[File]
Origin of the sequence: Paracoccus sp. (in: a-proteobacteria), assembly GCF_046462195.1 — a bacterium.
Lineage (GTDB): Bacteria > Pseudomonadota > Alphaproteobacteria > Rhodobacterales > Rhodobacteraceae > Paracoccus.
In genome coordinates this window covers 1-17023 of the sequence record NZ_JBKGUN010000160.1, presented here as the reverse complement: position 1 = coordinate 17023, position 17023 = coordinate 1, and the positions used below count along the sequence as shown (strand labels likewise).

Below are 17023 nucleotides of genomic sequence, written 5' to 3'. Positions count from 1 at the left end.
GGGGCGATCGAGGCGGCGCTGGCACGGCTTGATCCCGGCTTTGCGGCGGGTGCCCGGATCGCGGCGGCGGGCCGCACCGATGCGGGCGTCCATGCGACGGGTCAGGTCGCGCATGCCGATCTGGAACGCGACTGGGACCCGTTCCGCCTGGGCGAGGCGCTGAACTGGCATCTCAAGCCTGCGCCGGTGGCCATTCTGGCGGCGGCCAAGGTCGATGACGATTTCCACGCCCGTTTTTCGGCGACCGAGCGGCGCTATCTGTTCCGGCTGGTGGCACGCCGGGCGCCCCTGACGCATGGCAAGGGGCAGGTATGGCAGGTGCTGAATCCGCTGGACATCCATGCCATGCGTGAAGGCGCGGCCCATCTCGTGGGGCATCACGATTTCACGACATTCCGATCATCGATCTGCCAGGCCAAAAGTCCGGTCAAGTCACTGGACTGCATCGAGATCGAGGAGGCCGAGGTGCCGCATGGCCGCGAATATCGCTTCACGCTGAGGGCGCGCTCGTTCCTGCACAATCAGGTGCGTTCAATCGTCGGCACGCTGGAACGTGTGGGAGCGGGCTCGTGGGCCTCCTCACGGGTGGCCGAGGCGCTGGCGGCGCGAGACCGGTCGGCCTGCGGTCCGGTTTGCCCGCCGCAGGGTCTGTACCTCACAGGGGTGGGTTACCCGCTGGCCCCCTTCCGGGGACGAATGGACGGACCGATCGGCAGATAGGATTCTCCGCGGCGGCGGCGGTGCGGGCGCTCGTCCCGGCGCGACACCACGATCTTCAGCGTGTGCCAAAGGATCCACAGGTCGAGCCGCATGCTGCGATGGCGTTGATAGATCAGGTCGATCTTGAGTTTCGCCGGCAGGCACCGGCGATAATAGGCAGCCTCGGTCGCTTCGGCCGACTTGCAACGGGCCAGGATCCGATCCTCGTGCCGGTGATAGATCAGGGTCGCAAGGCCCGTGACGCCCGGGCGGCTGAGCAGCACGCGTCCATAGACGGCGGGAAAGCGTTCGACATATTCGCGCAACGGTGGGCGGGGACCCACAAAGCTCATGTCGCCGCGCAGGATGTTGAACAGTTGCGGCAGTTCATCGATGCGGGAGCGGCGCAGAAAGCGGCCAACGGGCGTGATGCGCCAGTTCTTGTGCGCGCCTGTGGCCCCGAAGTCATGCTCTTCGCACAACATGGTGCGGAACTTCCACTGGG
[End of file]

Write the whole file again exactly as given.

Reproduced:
Origin of the sequence: Paracoccus sp. (in: a-proteobacteria), assembly GCF_046462195.1 — a bacterium.
Lineage (GTDB): Bacteria > Pseudomonadota > Alphaproteobacteria > Rhodobacterales > Rhodobacteraceae > Paracoccus.
In genome coordinates this window covers 1-17023 of the sequence record NZ_JBKGUN010000160.1, presented here as the reverse complement: position 1 = coordinate 17023, position 17023 = coordinate 1, and the positions used below count along the sequence as shown (strand labels likewise).

Below are 17023 nucleotides of genomic sequence, written 5' to 3'. Positions count from 1 at the left end.
GGGGCGATCGAGGCGGCGCTGGCACGGCTTGATCCCGGCTTTGCGGCGGGTGCCCGGATCGCGGCGGCGGGCCGCACCGATGCGGGCGTCCATGCGACGGGTCAGGTCGCGCATGCCGATCTGGAACGCGACTGGGACCCGTTCCGCCTGGGCGAGGCGCTGAACTGGCATCTCAAGCCTGCGCCGGTGGCCATTCTGGCGGCGGCCAAGGTCGATGACGATTTCCACGCCCGTTTTTCGGCGACCGAGCGGCGCTATCTGTTCCGGCTGGTGGCACGCCGGGCGCCCCTGACGCATGGCAAGGGGCAGGTATGGCAGGTGCTGAATCCGCTGGACATCCATGCCATGCGTGAAGGCGCGGCCCATCTCGTGGGGCATCACGATTTCACGACATTCCGATCATCGATCTGCCAGGCCAAAAGTCCGGTCAAGTCACTGGACTGCATCGAGATCGAGGAGGCCGAGGTGCCGCATGGCCGCGAATATCGCTTCACGCTGAGGGCGCGCTCGTTCCTGCACAATCAGGTGCGTTCAATCGTCGGCACGCTGGAACGTGTGGGAGCGGGCTCGTGGGCCTCCTCACGGGTGGCCGAGGCGCTGGCGGCGCGAGACCGGTCGGCCTGCGGTCCGGTTTGCCCGCCGCAGGGTCTGTACCTCACAGGGGTGGGTTACCCGCTGGCCCCCTTCCGGGGACGAATGGACGGACCGATCGGCAGATAGGATTCTCCGCGGCGGCGGCGGTGCGGGCGCTCGTCCCGGCGCGACACCACGATCTTCAGCGTGTGCCAAAGGATCCACAGGTCGAGCCGCATGCTGCGATGGCGTTGATAGATCAGGTCGATCTTGAGTTTCGCCGGCAGGCACCGGCGATAATAGGCAGCCTCGGTCGCTTCGGCCGACTTGCAACGGGCCAGGATCCGATCCTCGTGCCGGTGATAGATCAGGGTCGCAAGGCCCGTGACGCCCGGGCGGCTGAGCAGCACGCGTCCATAGACGGCGGGAAAGCGTTCGACATATTCGCGCAACGGTGGGCGGGGACCCACAAAGCTCATGTCGCCGCGCAGGATGTTGAACAGTTGCGGCAGTTCATCGATGCGGGAGCGGCGCAGAAAGCGGCCAACGGGCGTGATGCGCCAGTTCTTGTGCGCGCCTGTGGCCCCGAAGTCATGCTCTTCGCACAACATGGTGCGGAACTTCCACTGGG